Tag: extinction

Mother Earth to Millions, We Have a Problem



Oil Booms & Bird Habitat – NWF visits important bird rookery

http://girlstothemoon.com/?search=apixaban-drug-monograph-lasix copyright © 2010 Betsy L. Angert.  BeThink.org

Americans acknowledge there is a problem.  Petroleum pours out from a broken pipe.  Thousands of barrels of fuel flow freely through the Gulf of Mexico, just as they have for more than a month.  Plants, animals, and people are affected.  People express distress.  Millions are dismayed. What can BP do. Indeed what can any company or citizens do? Most call upon the President. Mister Obama, the electorate pleads, please, protect us.  These same citizens ignore that the protection we need is from ourselves.  Our present circumstances are a reflection of our past.  Many Americans have forgotten an earlier time, when another of this country’s Chief Executives attempted to avoid the nightmare we experience today.

The Six Degrees of Species Extinction


— Experts estimates that we are losing 137 plant, animal and insect species every single day due to rainforest deforestation. That equates to go site 50,000 species a year. As the rainforest species disappear, so do many possible cures for life-threatening diseases.

http://cinziamazzamakeup.com/?x=quanto-costa-viagra-generico-200-mg-in-farmacia-a-Milano Nearly half of the world’s species of plants, animals and microorganisms will be go site destroyed or severely threatened over the next quarter century due to rainforest deforestation.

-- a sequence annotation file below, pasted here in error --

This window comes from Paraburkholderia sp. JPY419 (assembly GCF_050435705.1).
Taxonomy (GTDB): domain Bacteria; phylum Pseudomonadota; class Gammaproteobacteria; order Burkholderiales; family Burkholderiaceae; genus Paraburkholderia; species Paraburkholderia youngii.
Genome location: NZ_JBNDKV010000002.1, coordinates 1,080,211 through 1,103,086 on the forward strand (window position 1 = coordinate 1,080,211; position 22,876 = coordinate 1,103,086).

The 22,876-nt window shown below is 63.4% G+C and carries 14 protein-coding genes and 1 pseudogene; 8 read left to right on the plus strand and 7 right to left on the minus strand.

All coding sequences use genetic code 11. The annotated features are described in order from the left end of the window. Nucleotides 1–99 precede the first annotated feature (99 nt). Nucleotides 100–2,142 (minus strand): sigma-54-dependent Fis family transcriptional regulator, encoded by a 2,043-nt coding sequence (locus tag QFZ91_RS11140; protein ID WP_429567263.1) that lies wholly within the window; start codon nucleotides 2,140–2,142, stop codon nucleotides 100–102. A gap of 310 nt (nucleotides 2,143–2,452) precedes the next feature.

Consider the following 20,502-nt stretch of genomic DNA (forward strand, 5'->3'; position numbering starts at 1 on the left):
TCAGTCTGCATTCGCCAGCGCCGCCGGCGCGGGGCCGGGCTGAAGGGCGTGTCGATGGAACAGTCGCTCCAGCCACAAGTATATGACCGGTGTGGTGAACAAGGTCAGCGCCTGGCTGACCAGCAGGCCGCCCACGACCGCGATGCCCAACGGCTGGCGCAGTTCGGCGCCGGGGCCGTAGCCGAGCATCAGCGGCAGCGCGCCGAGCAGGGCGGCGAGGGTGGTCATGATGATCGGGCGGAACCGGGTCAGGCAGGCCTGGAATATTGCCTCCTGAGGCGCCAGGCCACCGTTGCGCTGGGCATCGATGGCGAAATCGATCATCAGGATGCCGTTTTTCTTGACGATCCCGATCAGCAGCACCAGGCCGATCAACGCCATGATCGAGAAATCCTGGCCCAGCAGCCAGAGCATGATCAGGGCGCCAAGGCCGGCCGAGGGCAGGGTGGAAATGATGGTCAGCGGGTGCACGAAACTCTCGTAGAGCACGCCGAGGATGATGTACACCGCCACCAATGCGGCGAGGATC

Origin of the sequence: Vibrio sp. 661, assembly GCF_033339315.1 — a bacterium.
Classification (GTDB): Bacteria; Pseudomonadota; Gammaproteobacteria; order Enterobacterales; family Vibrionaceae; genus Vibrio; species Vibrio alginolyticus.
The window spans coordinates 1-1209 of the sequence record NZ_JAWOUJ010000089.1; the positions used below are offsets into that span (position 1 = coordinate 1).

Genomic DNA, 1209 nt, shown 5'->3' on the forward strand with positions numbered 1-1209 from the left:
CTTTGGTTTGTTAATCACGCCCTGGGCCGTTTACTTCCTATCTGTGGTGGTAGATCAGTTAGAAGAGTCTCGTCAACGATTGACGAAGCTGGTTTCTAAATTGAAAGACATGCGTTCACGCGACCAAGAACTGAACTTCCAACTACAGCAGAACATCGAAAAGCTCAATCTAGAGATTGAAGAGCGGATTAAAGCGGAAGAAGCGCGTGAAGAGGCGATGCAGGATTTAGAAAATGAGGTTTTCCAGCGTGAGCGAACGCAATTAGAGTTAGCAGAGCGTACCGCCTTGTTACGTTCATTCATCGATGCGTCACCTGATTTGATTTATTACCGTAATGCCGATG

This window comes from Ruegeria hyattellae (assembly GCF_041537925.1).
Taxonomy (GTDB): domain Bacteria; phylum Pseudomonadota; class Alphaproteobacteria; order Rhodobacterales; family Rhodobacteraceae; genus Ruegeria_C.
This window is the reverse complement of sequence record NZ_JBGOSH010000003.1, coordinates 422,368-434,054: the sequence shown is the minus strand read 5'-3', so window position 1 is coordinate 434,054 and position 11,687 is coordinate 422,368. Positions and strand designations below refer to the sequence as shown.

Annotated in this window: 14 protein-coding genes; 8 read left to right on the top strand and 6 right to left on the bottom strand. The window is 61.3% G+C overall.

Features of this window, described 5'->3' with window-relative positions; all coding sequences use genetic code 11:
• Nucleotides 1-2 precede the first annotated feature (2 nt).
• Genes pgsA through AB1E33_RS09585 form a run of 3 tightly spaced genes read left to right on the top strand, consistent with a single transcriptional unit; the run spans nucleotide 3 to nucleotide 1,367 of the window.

— Rainforests once covered 14% of the earth’s land surface; now they cover a mere 6% and experts estimate that the last remaining rainforests could be consumed in less than 40 years.

acquistare viagra generico 50 mg One and one-half acres of rainforest are lost every second with tragic consequences for both developing and industrial countries.

http://www.rain-tree.com/facts…

For Earth Day: Make Television a Tool of Progress Today

follow link Cross-posted at DailyKos and was at Progressive Blue.

PBS will be celebrating Earth Day with a special edition of American Experience called “Earth Days” that tracks the American ecological movement and also by showing http://cinziamazzamakeup.com/?x=levitra-senza-ricetta-Puglia “Food Inc” on April 21th.

On most PBS stations here at 8 PM tonight “Nature” will show source “The Thin Green Line” for a second time. It is an indictment of the human race, the fact that we are wiping out the frogs and amphibians and the we will also be sure to follow, has to be the most motivating hour of television I’ve ever seen.